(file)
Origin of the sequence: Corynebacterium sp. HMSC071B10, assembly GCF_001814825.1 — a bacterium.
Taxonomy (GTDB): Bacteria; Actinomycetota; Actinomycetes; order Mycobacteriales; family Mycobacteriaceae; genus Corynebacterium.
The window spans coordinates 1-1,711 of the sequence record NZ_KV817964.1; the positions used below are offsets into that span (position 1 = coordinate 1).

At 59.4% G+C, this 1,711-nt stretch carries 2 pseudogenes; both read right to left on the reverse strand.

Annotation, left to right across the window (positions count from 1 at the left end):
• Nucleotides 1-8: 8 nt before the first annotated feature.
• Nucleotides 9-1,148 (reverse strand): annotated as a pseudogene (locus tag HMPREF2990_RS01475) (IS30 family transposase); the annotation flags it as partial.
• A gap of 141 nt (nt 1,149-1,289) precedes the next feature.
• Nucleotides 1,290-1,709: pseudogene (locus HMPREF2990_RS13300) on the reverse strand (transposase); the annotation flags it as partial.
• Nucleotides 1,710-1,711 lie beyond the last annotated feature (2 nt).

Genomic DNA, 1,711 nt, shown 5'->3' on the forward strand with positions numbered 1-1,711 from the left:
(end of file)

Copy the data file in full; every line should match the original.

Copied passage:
Origin of the sequence: Corynebacterium sp. HMSC071B10, assembly GCF_001814825.1 — a bacterium.
Taxonomy (GTDB): Bacteria; Actinomycetota; Actinomycetes; order Mycobacteriales; family Mycobacteriaceae; genus Corynebacterium.
The window spans coordinates 1-1,711 of the sequence record NZ_KV817964.1; the positions used below are offsets into that span (position 1 = coordinate 1).

At 59.4% G+C, this 1,711-nt stretch carries 2 pseudogenes; both read right to left on the reverse strand.

Annotation, left to right across the window (positions count from 1 at the left end):
• Nucleotides 1-8: 8 nt before the first annotated feature.
• Nucleotides 9-1,148 (reverse strand): annotated as a pseudogene (locus tag HMPREF2990_RS01475) (IS30 family transposase); the annotation flags it as partial.
• A gap of 141 nt (nt 1,149-1,289) precedes the next feature.
• Nucleotides 1,290-1,709: pseudogene (locus HMPREF2990_RS13300) on the reverse strand (transposase); the annotation flags it as partial.
• Nucleotides 1,710-1,711 lie beyond the last annotated feature (2 nt).

Genomic DNA, 1,711 nt, shown 5'->3' on the forward strand with positions numbered 1-1,711 from the left: